The DCM wanted to adopt the "Talo Processes" to treat juice evaporator syrup and filtrate for the manufacture of the product at its existing sugar factories in India (Deprala). Therefore, DOM entered on 12-10-1983 into a Technical Collaboration Agreement with TL for the transfer of comprehensive technical information and know-how and the supply of equipment by TL to DCM. As per this Agreement, the information relating to "Talo Processes" was to be transferred to DCM by TL outside India. In consideration of the supply of the documents concerning the processes, DCM had to pay a total amount of £ 1,55,000 in four instalments. The first instalment of £ 38,750 was to be made as a down-payment on the effective date of this Agreement and the balance amount of £ 1,16,250 was to be paid in instalments of £ 77,500, £ 23,250 and £ 15,500 in accordance with para 6.1 of the aforesaid Agreement. The assessee, therefore, approached the Inspecting Asstt. Commissioner (Asst.) for "No Objection" certificates for these remittances. The IAC (Asst.) issued one certificate on 27-3-1984 for £ 38,750 and another certificate on 17-5-1984 for £ 1,16,250 in both of which it was made a condition that tax at the rate of 20 per cent was to be remitted by the DCM in its capacity as a representative assessee. Although the orders of the IAC (Asst.) did not specifically say so, such orders were passed by him ostensibly under Section 195(2) read with Section 115A(1)(n) of the Income-tax Act, 1961 as applicable at that time, treating the amounts in question as "royalty".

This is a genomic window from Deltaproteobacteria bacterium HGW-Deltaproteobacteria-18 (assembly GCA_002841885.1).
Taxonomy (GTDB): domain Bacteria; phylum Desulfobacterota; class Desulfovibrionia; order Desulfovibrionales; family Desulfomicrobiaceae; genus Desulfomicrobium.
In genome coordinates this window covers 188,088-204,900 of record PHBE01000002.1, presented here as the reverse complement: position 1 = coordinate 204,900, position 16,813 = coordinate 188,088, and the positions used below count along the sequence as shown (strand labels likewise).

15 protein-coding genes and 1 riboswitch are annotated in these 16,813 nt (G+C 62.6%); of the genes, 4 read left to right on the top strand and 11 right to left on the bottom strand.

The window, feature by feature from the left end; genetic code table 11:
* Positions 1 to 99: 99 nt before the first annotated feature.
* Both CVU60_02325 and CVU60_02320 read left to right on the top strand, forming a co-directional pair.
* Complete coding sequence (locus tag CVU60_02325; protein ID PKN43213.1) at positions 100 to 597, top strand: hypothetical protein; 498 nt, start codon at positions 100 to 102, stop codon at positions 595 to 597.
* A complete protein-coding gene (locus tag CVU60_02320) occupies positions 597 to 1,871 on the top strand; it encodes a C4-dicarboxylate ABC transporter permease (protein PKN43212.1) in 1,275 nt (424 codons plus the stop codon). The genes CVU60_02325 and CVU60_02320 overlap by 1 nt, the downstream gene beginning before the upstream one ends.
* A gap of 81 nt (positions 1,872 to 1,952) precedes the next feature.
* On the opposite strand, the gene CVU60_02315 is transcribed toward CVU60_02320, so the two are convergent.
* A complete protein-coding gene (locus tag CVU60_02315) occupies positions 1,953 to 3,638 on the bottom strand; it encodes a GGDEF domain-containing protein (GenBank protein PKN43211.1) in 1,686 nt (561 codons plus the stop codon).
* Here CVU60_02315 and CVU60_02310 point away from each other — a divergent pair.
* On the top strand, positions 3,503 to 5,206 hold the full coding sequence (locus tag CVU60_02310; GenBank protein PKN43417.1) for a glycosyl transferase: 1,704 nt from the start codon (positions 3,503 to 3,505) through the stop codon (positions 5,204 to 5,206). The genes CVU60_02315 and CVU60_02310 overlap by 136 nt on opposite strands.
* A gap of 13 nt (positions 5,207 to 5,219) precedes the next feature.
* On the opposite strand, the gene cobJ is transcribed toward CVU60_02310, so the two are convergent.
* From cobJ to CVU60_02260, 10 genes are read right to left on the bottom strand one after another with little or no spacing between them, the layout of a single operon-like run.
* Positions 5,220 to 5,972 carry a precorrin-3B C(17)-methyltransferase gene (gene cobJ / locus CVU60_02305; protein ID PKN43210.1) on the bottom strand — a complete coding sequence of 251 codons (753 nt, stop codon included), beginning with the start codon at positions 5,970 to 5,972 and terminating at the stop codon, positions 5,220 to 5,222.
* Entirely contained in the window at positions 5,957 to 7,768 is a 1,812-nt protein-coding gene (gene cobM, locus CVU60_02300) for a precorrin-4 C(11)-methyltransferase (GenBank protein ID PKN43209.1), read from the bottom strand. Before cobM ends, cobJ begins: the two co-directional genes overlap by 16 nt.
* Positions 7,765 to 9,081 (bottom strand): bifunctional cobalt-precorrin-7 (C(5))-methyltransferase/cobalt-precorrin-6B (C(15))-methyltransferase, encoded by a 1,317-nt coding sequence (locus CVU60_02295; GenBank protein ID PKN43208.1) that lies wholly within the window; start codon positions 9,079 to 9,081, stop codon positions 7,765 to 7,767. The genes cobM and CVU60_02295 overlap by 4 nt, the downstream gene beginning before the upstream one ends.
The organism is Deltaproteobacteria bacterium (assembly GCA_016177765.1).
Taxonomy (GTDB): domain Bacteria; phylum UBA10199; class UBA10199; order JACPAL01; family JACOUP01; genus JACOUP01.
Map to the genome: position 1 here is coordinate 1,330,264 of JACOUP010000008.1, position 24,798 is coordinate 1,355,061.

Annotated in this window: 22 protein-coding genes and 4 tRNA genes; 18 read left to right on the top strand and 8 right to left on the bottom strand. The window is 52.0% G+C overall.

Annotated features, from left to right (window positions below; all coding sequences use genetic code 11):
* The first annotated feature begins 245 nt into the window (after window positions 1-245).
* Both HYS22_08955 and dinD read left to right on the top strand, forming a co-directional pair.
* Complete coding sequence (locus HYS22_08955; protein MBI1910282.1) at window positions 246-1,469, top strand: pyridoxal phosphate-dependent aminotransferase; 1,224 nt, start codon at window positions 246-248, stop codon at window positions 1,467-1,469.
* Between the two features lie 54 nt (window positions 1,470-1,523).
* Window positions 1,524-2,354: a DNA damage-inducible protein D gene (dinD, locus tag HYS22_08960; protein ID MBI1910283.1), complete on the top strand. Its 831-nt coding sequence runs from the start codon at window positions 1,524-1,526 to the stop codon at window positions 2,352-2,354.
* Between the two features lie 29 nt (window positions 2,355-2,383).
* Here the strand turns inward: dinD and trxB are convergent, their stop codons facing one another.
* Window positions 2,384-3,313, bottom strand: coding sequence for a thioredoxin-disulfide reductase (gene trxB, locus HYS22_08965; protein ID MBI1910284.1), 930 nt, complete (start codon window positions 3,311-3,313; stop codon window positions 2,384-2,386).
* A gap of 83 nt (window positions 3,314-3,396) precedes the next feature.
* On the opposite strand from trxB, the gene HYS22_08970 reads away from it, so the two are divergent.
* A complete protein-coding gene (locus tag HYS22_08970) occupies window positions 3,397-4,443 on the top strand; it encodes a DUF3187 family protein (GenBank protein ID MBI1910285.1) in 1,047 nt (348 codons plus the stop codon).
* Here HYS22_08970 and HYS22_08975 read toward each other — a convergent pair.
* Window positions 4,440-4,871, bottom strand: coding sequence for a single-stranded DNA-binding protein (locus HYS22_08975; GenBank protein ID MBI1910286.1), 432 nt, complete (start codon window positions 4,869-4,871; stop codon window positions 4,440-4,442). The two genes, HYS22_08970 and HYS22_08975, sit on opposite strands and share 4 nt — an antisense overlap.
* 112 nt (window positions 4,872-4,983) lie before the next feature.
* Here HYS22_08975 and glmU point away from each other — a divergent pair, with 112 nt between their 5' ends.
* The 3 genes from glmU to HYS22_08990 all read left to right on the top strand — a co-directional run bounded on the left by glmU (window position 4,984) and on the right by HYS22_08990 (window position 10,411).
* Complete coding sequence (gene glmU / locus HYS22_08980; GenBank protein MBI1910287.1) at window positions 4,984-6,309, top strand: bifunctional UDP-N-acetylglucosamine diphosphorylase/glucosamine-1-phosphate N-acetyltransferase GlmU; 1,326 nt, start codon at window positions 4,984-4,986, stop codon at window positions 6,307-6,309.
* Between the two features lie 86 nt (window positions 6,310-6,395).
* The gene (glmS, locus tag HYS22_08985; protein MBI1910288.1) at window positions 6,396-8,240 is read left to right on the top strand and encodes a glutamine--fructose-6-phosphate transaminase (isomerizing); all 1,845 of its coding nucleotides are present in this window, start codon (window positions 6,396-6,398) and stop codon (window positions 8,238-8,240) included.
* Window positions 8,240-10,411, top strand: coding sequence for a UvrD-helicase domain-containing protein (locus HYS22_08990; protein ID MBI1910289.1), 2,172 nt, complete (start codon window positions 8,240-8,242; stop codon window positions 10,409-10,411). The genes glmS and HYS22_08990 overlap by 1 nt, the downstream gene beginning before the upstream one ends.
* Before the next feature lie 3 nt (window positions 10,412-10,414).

The expression "royalty" in Explanation (c) to Section 115A(1) has been assigned the same meaning as in Explanation 2 to Section 9(1)(vi), namely, "For the purposes of this clause, "royalty" means consideration (including any lump sum consideration but excluding any consideration which would be the income of the recipient chargeable under the head "Capital gains") for--